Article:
closure and tried to align various verbal words and expressions, and the meanings that
these evoked, into a single ‘frame’. The result however is that with her intervention
authority trumped a deference to expertise as well as the importance of founding the
identification solely on direct and immediate observations on the ground (Weick et al.,
1999; Whiteman and Cooper, 2011).
Emotions. The vocabulary reported above suggests both that the team was intent on
inferring the emotional state of JCM based on the behaviour they perceived, and that the
emotional terminology they employed to characterize JCM increased an overall degree
of nervousness or anxiety about the suspect. In particular, Commander Dick seemed to
respond to the expressed emotions of officers around her, who urged her to make a
decision. Pat expressed increased agitation when he relayed the information from the
surveillance officers, and this placed pressure on her to follow suit. Pat’s emotional
expression of JCM being first ‘nervous and twitchy’, amplified into ‘very, very jumpy’,
which suggests that the suspect was nervous and potentially on the verge of reaching his
target for the detonation of a bomb. As Commander Dick later on testified at the inquest,
her sensemaking was strongly guided by the emotional arousal that came across in the
chain of communication, and which she claims was reinforced and strengthened across
the interactions that she had with officers in the control room:
I already knew that he was nervous. I am sorry the word that Mr Cremin [in the
control room] wrote down was: ‘he is very, very jumpy’. I had asked what he was
carrying, I subsequently was told that he was nervous, and I think the phrase ‘agitated’
was used, so at this stage I am building a picture . . . I think I should also add, I never
got an answer to the specific question of what is the percentage or what is the 1 to 10,
but Pat again said at that stage, ‘They think it’s him’, and he said it with some urgency,
‘They think it’s him’, so you know, my level of confidence has gone up again twice, two
more notches because of that. (6 October transcript, pp. 149, 151)
Pat said ‘They think it’s him’ twice and the second time he said it, he said it with some
urgency, as we are getting towards the tube station, Pat said, when I got no [direct]
reply to the percentage question, he said ‘They think it’s him’ with a certain amount
of emphasis and urgency. (8 October transcript, p. 22)
Materiality. The commitment to the frame of a positive identification is also closely linked
with perceived material cues. This is evident in how the picture of the suspect was used
in comparison with the profile of Nettle Tip. This image, as a material object, afforded
certain comparisons and thus also certain interpretations of whether JCM was like Nettle
Tip or not. Entries in the surveillance log indicate that JCM was variously described as
having ‘fair skin’ (evidence D456), a ‘light skinned African male’ (evidence D459) with
‘stubble’ (D456), which could imply that the suspect on the picture may have shaved off
his beard. Besides aiding in the identification, the picture that surveillance officers had to
rely on also anchored their perceptions of JCM. Another type of key instance of material
anchoring was the movement of JCM away from Brixton station. While it could have
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been interpreted otherwise, in this context this movement was perceived as an anti-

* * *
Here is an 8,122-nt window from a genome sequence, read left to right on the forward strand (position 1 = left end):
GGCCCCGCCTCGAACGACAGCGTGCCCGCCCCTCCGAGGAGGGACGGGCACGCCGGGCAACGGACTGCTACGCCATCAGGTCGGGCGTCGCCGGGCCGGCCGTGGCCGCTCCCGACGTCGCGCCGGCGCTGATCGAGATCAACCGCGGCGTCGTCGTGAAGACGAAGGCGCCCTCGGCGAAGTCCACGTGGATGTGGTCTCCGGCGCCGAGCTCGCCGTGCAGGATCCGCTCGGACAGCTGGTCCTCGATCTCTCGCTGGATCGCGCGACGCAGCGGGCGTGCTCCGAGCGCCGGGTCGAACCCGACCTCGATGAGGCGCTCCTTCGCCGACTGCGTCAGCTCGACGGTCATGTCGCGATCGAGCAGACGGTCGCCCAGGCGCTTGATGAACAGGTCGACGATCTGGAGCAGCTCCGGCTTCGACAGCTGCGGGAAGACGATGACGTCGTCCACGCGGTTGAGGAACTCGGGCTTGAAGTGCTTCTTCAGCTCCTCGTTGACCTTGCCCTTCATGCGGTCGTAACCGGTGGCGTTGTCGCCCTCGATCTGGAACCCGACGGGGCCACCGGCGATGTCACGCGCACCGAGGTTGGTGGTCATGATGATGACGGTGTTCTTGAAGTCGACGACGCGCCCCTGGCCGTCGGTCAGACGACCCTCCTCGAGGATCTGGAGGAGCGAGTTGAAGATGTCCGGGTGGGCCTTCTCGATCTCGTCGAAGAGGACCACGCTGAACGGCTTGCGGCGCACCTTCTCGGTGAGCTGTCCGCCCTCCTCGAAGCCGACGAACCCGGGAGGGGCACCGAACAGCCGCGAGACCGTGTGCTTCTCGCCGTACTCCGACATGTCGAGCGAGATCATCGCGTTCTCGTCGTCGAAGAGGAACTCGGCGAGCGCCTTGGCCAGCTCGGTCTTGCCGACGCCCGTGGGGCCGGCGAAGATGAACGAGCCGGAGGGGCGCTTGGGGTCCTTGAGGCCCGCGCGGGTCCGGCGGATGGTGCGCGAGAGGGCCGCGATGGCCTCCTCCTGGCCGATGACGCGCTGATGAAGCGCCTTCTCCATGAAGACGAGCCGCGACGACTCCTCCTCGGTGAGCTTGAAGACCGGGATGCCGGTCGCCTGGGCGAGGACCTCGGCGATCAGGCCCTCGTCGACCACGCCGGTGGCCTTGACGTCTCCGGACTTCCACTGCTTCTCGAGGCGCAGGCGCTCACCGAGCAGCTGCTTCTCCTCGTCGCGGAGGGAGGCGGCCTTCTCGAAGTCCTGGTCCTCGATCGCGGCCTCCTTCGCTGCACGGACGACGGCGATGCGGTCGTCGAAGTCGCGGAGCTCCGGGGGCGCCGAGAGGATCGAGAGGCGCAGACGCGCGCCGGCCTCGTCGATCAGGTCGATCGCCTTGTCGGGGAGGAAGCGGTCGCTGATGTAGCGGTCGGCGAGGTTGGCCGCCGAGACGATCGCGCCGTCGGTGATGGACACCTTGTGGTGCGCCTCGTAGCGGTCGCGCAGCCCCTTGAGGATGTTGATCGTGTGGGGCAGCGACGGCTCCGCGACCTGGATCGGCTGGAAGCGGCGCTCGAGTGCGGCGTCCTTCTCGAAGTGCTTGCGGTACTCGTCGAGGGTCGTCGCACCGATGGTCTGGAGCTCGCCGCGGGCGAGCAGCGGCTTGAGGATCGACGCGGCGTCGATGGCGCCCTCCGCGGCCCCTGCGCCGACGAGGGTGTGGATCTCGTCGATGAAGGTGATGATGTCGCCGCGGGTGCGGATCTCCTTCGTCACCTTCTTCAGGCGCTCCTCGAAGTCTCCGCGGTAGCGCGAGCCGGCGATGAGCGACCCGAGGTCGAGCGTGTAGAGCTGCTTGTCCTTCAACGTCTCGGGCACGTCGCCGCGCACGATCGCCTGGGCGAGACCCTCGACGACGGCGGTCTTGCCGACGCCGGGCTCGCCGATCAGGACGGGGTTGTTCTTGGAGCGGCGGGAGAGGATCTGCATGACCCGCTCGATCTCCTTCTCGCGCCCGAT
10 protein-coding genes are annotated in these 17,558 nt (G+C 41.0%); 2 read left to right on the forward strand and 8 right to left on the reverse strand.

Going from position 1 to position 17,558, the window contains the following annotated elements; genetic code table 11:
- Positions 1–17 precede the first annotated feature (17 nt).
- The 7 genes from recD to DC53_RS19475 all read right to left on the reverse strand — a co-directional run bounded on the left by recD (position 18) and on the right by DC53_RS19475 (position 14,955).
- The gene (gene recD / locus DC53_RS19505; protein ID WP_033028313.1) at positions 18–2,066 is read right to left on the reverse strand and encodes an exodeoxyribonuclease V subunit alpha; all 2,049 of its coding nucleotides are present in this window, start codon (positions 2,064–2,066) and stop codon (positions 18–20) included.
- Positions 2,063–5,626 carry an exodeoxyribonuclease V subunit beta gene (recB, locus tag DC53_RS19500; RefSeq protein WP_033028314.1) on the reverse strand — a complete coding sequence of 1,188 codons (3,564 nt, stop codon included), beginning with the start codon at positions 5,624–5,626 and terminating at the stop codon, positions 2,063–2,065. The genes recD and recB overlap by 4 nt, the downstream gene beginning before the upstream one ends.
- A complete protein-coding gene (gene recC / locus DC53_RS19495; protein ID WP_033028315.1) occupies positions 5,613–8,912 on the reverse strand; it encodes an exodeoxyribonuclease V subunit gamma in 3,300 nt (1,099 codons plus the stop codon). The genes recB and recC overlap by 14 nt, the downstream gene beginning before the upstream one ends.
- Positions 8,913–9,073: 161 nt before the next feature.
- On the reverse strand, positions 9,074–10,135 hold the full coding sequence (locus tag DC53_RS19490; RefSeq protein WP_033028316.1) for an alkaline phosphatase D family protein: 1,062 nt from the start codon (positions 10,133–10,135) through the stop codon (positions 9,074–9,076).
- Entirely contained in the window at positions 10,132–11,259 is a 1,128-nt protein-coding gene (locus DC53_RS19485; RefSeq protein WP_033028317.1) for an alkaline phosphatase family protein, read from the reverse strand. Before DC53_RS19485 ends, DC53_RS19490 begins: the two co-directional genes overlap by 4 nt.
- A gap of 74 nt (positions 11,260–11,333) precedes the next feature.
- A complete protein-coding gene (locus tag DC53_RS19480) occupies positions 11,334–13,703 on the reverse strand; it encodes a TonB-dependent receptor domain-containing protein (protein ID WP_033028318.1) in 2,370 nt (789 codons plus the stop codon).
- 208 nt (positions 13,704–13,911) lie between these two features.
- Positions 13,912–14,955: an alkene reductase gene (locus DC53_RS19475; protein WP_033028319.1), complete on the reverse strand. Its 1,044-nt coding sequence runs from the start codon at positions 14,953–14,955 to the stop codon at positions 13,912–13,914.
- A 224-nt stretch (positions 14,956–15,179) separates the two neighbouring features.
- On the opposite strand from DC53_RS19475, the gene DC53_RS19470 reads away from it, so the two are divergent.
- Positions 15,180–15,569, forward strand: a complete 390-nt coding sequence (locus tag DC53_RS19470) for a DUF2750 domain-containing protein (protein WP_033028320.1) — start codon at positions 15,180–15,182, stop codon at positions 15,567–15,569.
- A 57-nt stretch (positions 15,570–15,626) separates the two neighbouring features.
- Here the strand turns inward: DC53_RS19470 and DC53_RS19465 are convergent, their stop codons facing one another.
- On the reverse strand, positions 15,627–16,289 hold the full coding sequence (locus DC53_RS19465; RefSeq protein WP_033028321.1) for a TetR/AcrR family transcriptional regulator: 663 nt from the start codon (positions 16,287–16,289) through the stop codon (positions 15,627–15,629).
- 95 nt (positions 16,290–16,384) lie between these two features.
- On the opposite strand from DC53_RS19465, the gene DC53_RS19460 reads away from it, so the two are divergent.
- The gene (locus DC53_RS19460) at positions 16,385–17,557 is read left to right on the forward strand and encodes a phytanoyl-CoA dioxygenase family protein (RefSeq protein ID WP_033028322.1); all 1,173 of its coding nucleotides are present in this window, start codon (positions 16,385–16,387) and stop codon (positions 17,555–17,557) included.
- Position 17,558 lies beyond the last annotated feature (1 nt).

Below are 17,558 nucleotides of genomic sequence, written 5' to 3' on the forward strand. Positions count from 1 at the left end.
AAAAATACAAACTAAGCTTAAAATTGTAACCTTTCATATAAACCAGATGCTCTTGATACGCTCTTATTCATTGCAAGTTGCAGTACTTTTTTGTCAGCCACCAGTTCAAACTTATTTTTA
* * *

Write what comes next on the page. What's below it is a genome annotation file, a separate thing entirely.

surveillance tactic, a selective projection or perception that only made sense in the
context of the surveillance operation and of the earlier verbal framings of him as
potentially the suspect (as acting ‘nervous and twitchy’ and being ‘jumpy’).
Episode 2: The Chase to Stop the Suspect
On the basis of the positive identification, Commander Dick decided to mobilize the
firearms team. Trojan 84, tactical adviser to the firearms team, was told that he needed
to get ‘in contention’ with the bus. DCI Purser was at the base where the firearms team
was stationed and was in direct contact with Trojan 84. When Commander Dick asked
him nervously ‘are you getting this’, ‘are you getting all this?’, he cut her short and said,
‘yes, yes, yes, we are rolling, we are rolling’. Five cars with specialist firearms officers then
set off to catch up with the bus, with the control car at the rear.
At around 10:01 Commander Dick gave the order that ‘if he gets off the bus, I want
him stopped’. There had been some discussion between Commander Dick and others in
the control room at this point as to whether the suspect should be allowed ‘to run’. It was
recognized that the suspect in the bus was heading towards Stockwell underground
station, and the question was whether he should be allowed to continue into the station.
However, all that the firearms officers heard was to ‘stop’ the suspect, which in their
mind meant a confirmation of the suspect and the order of a critical headshot, consistent
with the briefings that they had received in the morning. At around the same time as the
order was given, James transmitted over the Cougar radio – which was audible to all
including his own surveillance team – that CO19, the firearms team, might be making
their way through. ‘All units alert, CO19 coming through’. This was meant to warn
surveillance officers that firearms officers were being deployed, that they had to make
space and secure themselves from being mistaken for a target, and that they had to point
the firearms officers in the direction of the suspect. The firearms officers, in their five cars,
were ordered to ‘get behind the bus’, which was explained as having to ‘hang back
behind the surveillance team behind the bus’ to avoid compromising the surveillance